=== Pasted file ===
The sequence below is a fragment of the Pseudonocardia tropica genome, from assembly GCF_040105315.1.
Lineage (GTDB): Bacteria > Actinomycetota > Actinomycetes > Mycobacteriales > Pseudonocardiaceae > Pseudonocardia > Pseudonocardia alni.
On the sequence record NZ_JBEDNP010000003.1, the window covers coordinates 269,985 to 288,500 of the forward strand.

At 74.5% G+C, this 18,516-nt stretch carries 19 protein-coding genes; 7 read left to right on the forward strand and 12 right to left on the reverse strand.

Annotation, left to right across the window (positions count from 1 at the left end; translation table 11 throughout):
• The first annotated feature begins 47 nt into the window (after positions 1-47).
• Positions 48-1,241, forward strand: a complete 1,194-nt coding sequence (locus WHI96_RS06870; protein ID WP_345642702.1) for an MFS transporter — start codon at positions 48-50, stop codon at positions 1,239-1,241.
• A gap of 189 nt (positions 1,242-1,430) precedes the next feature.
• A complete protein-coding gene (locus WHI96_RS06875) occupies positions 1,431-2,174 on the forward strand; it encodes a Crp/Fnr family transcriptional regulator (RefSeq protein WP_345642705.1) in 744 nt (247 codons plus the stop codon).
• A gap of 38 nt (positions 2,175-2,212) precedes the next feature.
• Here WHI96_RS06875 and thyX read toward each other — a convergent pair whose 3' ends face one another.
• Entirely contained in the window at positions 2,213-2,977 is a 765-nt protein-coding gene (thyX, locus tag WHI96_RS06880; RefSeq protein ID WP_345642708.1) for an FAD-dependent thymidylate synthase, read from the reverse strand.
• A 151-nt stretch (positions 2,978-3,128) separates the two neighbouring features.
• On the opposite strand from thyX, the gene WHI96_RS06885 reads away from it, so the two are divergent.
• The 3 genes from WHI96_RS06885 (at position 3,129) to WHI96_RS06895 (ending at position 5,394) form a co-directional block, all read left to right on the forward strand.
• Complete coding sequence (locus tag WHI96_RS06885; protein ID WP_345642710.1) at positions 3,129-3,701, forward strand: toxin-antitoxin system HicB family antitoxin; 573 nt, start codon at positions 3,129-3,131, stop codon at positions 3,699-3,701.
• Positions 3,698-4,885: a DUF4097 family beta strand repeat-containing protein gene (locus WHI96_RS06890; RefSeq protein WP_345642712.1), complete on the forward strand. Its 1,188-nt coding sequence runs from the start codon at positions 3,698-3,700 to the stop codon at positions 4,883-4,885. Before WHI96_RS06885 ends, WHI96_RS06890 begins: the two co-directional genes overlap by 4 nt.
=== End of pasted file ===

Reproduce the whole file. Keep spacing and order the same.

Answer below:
The sequence below is a fragment of the Pseudonocardia tropica genome, from assembly GCF_040105315.1.
Lineage (GTDB): Bacteria > Actinomycetota > Actinomycetes > Mycobacteriales > Pseudonocardiaceae > Pseudonocardia > Pseudonocardia alni.
On the sequence record NZ_JBEDNP010000003.1, the window covers coordinates 269,985 to 288,500 of the forward strand.

At 74.5% G+C, this 18,516-nt stretch carries 19 protein-coding genes; 7 read left to right on the forward strand and 12 right to left on the reverse strand.

Annotation, left to right across the window (positions count from 1 at the left end; translation table 11 throughout):
• The first annotated feature begins 47 nt into the window (after positions 1-47).
• Positions 48-1,241, forward strand: a complete 1,194-nt coding sequence (locus WHI96_RS06870; protein ID WP_345642702.1) for an MFS transporter — start codon at positions 48-50, stop codon at positions 1,239-1,241.
• A gap of 189 nt (positions 1,242-1,430) precedes the next feature.
• A complete protein-coding gene (locus WHI96_RS06875) occupies positions 1,431-2,174 on the forward strand; it encodes a Crp/Fnr family transcriptional regulator (RefSeq protein WP_345642705.1) in 744 nt (247 codons plus the stop codon).
• A gap of 38 nt (positions 2,175-2,212) precedes the next feature.
• Here WHI96_RS06875 and thyX read toward each other — a convergent pair whose 3' ends face one another.
• Entirely contained in the window at positions 2,213-2,977 is a 765-nt protein-coding gene (thyX, locus tag WHI96_RS06880; RefSeq protein ID WP_345642708.1) for an FAD-dependent thymidylate synthase, read from the reverse strand.
• A 151-nt stretch (positions 2,978-3,128) separates the two neighbouring features.
• On the opposite strand from thyX, the gene WHI96_RS06885 reads away from it, so the two are divergent.
• The 3 genes from WHI96_RS06885 (at position 3,129) to WHI96_RS06895 (ending at position 5,394) form a co-directional block, all read left to right on the forward strand.
• Complete coding sequence (locus tag WHI96_RS06885; protein ID WP_345642710.1) at positions 3,129-3,701, forward strand: toxin-antitoxin system HicB family antitoxin; 573 nt, start codon at positions 3,129-3,131, stop codon at positions 3,699-3,701.
• Positions 3,698-4,885: a DUF4097 family beta strand repeat-containing protein gene (locus WHI96_RS06890; RefSeq protein WP_345642712.1), complete on the forward strand. Its 1,188-nt coding sequence runs from the start codon at positions 3,698-3,700 to the stop codon at positions 4,883-4,885. Before WHI96_RS06885 ends, WHI96_RS06890 begins: the two co-directional genes overlap by 4 nt.